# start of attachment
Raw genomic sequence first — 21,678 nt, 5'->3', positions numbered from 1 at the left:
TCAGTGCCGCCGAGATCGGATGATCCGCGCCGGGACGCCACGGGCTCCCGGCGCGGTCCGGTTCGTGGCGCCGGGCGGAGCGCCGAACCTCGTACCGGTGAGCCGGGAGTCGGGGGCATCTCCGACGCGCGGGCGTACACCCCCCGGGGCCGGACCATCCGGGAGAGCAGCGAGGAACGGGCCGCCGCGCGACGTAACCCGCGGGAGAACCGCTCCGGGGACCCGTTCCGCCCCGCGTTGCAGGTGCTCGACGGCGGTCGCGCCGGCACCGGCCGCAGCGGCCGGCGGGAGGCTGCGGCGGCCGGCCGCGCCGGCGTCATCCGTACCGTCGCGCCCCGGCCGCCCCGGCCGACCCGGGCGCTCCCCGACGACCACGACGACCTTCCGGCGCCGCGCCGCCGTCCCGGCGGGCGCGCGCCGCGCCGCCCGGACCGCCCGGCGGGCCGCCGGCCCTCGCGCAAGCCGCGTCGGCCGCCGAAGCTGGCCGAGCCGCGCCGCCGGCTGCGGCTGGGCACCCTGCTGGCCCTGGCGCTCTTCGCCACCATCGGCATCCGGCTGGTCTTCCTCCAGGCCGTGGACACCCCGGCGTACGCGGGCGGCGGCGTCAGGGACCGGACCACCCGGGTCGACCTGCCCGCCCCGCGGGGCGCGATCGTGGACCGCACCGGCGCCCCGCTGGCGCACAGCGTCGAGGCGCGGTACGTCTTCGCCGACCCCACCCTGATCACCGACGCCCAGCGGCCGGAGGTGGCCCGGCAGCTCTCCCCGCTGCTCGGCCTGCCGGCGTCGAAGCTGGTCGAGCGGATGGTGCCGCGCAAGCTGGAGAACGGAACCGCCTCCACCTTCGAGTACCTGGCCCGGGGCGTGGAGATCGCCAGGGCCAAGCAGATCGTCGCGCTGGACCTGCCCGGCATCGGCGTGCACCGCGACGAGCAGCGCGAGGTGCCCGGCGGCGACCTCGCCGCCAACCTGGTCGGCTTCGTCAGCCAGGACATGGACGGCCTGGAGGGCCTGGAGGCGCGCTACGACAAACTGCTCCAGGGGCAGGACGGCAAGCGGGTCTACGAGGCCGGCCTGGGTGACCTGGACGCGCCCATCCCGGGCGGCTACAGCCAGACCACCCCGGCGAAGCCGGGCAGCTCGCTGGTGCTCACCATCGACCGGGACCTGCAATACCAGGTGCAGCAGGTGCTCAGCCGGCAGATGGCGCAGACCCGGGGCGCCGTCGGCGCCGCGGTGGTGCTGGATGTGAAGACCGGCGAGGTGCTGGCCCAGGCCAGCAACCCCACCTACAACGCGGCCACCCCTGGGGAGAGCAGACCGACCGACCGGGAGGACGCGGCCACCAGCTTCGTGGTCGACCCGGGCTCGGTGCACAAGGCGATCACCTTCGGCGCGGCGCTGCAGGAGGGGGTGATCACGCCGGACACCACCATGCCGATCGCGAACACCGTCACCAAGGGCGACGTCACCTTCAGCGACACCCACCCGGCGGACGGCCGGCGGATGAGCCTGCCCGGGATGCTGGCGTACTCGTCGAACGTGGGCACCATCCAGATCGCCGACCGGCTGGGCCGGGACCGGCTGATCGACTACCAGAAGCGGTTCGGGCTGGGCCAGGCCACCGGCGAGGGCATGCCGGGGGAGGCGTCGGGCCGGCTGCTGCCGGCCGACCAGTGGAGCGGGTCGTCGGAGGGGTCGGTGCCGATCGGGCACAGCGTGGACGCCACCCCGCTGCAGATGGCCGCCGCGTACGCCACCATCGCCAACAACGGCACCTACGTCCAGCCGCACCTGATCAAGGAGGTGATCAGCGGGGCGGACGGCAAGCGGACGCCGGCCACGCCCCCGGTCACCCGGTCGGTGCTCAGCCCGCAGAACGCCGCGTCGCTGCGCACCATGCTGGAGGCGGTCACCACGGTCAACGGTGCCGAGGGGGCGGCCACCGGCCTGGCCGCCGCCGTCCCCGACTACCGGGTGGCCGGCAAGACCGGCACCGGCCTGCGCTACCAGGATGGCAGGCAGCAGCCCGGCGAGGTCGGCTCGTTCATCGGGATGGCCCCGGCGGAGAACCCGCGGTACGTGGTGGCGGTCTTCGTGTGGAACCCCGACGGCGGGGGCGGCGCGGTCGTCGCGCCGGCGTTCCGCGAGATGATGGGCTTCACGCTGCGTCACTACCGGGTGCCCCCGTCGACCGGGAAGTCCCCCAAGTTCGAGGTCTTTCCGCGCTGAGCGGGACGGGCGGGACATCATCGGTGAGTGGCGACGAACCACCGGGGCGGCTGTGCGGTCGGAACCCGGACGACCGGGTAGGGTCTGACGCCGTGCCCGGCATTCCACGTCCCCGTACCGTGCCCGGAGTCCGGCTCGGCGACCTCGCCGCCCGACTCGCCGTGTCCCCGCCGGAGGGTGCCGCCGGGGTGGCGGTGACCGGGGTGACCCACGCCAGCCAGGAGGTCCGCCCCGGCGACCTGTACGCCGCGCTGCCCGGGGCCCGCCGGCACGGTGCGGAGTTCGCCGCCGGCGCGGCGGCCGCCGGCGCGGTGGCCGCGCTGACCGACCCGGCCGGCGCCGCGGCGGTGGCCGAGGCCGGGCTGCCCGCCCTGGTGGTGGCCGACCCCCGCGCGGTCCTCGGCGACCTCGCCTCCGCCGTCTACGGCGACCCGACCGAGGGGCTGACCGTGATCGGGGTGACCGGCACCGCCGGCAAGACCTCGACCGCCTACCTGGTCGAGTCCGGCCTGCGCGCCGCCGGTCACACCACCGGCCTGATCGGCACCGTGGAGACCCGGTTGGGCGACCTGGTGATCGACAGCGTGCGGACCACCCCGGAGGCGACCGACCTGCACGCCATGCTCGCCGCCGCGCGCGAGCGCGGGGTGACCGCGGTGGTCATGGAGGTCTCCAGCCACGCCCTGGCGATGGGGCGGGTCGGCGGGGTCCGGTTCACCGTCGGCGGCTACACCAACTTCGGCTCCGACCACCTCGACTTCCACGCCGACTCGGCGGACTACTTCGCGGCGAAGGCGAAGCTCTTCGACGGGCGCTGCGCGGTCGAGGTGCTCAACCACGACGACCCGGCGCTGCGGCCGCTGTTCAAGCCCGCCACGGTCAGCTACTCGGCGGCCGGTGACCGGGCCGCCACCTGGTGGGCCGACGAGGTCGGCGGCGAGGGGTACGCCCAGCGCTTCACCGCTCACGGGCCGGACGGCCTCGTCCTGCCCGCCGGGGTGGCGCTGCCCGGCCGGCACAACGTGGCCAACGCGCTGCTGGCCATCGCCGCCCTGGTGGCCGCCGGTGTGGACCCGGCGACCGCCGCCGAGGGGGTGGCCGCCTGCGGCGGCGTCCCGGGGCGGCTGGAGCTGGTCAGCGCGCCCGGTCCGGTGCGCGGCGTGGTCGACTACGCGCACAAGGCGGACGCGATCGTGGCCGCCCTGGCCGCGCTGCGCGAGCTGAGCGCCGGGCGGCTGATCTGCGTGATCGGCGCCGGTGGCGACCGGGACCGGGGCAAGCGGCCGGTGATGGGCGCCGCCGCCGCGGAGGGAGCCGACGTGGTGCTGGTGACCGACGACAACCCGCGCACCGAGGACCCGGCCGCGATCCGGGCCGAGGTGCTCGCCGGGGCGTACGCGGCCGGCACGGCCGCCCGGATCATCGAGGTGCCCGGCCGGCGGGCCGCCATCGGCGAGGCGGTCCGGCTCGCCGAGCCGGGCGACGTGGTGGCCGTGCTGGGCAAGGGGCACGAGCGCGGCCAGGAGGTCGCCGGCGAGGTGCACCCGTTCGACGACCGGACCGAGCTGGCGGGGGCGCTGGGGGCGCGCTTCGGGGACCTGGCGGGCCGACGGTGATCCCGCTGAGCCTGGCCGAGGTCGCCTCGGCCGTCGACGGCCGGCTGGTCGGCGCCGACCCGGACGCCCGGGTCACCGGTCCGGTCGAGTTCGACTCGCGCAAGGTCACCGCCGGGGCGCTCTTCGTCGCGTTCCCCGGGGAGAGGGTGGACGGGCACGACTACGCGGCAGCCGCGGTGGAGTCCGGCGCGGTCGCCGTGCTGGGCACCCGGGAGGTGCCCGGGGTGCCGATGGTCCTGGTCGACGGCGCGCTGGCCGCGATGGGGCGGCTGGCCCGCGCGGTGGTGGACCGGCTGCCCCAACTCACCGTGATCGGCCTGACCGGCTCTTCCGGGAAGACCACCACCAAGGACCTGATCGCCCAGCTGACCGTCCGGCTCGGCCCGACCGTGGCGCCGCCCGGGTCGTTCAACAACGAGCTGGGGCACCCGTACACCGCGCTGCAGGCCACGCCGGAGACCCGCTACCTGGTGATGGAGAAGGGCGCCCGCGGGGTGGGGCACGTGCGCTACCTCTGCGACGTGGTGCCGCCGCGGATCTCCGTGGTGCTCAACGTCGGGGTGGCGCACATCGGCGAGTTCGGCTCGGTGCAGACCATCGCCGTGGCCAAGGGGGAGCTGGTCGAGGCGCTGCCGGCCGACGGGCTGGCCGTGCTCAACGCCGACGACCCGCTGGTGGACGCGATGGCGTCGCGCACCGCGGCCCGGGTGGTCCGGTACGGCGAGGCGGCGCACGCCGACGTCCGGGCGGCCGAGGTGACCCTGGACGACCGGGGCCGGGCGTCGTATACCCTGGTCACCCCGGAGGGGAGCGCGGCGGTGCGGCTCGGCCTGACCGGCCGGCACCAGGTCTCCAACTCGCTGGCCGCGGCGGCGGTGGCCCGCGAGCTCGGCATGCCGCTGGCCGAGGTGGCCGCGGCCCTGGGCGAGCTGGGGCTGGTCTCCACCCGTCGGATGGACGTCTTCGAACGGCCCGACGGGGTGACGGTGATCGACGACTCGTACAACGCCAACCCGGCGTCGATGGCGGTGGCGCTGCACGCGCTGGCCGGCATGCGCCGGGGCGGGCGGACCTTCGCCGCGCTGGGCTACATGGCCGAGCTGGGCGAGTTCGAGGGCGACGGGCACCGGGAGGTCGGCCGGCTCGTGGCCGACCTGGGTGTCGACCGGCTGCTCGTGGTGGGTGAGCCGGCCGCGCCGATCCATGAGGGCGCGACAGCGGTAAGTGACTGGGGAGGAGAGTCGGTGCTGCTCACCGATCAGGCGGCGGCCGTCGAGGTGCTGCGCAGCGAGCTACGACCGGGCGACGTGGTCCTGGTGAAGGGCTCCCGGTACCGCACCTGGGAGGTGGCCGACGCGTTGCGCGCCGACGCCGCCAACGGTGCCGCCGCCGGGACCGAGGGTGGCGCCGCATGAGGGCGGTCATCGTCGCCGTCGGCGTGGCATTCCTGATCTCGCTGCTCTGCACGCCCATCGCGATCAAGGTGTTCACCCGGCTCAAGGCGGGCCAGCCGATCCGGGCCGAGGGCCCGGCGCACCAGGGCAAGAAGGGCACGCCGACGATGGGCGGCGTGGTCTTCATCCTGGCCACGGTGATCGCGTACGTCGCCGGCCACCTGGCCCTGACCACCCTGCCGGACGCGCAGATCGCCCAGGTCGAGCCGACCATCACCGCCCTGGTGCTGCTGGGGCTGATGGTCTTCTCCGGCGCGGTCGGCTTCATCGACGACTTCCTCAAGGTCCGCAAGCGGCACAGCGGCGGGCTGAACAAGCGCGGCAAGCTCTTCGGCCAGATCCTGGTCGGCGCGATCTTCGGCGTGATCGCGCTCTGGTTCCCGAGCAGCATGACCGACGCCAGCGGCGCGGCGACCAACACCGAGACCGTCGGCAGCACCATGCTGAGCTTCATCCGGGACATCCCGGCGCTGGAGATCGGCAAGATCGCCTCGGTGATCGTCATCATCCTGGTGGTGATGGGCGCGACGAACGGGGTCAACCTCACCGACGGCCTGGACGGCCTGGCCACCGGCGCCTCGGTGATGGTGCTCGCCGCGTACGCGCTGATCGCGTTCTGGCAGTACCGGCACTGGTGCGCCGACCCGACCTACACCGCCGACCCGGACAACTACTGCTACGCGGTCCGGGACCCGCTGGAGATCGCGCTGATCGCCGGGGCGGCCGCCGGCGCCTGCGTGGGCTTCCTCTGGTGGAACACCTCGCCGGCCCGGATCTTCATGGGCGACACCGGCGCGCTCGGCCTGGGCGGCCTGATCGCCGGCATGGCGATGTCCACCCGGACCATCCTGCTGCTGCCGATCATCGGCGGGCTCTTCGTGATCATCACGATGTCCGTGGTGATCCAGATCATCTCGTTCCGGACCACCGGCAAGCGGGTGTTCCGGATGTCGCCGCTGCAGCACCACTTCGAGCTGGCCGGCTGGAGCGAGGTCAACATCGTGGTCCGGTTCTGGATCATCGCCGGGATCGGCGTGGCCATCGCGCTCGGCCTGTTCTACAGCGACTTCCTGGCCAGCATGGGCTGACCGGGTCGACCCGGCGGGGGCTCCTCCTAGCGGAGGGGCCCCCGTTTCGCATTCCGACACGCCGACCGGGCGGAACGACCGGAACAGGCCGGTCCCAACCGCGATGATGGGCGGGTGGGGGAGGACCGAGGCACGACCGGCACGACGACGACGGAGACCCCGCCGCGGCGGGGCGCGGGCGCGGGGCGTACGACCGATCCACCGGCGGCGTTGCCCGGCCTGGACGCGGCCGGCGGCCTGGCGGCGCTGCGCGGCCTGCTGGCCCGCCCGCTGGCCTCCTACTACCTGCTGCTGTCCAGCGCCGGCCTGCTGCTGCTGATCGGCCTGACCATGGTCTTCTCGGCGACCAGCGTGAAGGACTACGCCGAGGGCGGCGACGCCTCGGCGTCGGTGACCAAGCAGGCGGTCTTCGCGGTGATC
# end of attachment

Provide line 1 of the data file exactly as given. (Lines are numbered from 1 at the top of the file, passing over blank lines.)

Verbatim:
Raw genomic sequence first — 21,678 nt, 5'->3', positions numbered from 1 at the left: